Work on Australia’s first community microgrid to integrate renewable hydrogen has started in Denham, Western Australia.
The $9.3 million project aims to demonstrate a sustainable alternative to diesel for powering remote towns.
The site, where state-owned utility Horizon Power will build a 704kW solar farm, a 348kW hydrogen electrolyser, and a 100kW fuel cell, was officially opened last week by Western Australia hydrogen industry minister Alannah MacTiernan.
The initiative, which was co-funded by the state McGowan government ($5.7 million) and the Australian Renewable Energy Agency ($2.6 million), will be the first time renewable hydrogen is used to power a remote community in Australia.
The coastal town of Denham was chosen for the project because of its proximity to wind and solar resources as well as land availability. Denham is located on one of the state’s westernmost points, about 100 kilometers south of Carnarvon. It actually runs on a mix of diesel and wind energy.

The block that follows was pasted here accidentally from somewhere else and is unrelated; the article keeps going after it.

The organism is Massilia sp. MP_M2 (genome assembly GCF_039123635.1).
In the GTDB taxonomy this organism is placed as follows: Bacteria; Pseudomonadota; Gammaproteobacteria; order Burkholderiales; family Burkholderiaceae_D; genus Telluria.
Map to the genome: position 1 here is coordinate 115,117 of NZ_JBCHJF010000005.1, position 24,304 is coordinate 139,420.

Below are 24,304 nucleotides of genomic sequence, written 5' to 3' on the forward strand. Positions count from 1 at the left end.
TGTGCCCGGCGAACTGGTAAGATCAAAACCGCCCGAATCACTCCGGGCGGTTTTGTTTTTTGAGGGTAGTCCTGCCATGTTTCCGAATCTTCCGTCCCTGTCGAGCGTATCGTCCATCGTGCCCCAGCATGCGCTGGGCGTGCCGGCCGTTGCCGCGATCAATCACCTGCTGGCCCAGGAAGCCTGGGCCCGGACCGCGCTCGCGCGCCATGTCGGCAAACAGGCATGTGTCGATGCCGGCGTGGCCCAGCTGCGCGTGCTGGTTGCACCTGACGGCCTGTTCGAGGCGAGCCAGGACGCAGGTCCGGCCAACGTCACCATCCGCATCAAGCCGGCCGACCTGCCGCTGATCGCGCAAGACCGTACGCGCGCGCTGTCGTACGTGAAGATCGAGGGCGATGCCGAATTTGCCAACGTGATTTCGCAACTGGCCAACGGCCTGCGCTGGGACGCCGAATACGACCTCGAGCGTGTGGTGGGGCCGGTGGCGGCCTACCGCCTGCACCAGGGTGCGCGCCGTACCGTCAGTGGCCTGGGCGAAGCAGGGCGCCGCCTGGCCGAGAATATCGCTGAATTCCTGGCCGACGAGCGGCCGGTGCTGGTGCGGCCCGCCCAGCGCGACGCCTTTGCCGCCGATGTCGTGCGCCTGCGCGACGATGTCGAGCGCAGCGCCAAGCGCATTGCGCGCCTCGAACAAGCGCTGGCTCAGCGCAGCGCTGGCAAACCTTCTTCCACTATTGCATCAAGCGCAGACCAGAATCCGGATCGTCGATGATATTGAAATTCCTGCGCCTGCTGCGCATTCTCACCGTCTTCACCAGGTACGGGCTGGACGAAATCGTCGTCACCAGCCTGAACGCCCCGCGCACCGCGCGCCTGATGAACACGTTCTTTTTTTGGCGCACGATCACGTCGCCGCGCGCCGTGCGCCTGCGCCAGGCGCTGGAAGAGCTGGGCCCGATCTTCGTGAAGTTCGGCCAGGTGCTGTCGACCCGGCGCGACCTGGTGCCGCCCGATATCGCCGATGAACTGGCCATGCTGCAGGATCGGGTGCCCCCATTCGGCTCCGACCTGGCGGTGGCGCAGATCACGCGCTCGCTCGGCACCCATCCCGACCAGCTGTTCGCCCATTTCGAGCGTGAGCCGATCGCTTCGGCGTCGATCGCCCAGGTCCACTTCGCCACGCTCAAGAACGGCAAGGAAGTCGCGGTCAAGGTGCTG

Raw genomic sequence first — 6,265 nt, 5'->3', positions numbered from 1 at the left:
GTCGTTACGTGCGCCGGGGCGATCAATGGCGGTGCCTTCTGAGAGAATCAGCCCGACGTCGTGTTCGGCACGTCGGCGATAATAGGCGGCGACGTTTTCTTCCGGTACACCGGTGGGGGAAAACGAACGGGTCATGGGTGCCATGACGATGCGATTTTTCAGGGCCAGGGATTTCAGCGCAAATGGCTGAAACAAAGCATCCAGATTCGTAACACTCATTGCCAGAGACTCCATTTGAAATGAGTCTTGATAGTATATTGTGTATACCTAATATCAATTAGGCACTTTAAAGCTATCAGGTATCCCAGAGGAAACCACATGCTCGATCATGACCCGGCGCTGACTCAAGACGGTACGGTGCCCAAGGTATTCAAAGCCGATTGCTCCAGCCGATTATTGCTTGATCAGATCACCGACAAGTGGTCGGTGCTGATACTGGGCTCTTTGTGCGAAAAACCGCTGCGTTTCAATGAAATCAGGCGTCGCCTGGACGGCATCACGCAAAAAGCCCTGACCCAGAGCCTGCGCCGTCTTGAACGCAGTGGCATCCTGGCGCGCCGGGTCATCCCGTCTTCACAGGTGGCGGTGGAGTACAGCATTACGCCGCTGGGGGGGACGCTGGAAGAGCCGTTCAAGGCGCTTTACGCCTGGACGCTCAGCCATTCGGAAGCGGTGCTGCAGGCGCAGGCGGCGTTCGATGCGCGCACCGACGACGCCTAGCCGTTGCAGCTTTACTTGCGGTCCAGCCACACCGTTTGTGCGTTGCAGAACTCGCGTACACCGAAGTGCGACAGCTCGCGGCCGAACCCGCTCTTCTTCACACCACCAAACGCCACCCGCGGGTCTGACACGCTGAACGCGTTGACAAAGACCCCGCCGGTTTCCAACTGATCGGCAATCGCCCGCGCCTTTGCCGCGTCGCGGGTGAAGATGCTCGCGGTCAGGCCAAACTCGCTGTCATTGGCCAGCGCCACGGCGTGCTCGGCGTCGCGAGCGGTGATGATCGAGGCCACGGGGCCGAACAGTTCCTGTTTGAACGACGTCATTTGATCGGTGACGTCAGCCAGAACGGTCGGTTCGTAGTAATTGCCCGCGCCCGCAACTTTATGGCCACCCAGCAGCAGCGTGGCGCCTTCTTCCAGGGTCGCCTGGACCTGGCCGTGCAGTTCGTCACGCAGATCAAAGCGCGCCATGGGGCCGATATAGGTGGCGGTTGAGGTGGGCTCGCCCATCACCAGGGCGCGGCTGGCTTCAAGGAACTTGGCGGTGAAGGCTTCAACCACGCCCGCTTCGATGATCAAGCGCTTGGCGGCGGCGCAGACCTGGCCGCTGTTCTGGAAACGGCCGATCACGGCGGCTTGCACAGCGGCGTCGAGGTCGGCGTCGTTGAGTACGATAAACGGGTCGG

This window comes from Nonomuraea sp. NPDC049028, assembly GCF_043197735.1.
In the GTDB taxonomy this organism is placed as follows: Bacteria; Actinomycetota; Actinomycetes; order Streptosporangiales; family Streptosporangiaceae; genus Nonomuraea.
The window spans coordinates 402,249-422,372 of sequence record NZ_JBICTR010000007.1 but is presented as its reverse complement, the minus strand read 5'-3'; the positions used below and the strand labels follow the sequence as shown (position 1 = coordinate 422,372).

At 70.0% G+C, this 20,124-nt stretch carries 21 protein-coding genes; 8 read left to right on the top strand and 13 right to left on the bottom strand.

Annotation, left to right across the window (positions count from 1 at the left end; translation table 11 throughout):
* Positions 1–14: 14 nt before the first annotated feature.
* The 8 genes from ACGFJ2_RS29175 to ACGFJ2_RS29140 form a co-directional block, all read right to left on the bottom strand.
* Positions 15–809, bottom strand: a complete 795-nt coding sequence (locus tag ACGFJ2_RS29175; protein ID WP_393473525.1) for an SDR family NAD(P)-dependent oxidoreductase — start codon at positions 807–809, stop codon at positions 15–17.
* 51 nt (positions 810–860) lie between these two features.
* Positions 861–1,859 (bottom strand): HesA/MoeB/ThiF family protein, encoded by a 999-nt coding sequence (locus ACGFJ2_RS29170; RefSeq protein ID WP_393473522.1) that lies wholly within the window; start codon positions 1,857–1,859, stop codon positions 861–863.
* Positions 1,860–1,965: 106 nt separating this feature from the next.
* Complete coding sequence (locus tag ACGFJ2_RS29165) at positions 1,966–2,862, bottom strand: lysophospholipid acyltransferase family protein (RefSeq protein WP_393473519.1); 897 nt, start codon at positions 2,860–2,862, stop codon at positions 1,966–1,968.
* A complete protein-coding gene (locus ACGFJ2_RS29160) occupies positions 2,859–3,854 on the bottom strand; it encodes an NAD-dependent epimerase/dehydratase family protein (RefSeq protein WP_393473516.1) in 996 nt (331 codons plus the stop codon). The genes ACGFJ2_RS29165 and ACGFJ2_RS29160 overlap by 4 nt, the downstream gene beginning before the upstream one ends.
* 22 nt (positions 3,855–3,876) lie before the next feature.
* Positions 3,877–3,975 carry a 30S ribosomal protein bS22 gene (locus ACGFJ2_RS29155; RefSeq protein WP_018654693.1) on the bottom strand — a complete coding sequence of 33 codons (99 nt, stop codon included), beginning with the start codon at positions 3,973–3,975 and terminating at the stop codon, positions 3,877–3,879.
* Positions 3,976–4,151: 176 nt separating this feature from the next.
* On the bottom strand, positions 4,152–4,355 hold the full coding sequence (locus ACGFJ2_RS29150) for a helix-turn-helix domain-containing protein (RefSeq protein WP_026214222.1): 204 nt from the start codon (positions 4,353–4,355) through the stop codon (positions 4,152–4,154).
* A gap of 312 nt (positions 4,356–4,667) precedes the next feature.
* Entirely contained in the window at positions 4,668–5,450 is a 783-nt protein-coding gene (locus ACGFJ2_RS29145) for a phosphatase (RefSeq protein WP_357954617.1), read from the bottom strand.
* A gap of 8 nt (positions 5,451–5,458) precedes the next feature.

Both the town’s group of four wind turbines, built between 1997 and 1999, and its diesel plant have reached the end of their operating lives, giving Horizon Power the opportunity to find a new and potentially more renewables replacement, as RenewEconomy announced in January 2020.
The Denham microgrid will operate by converting excess renewable energy into hydrogen, which will be stored on site and used as required, including to power up to 100 homes.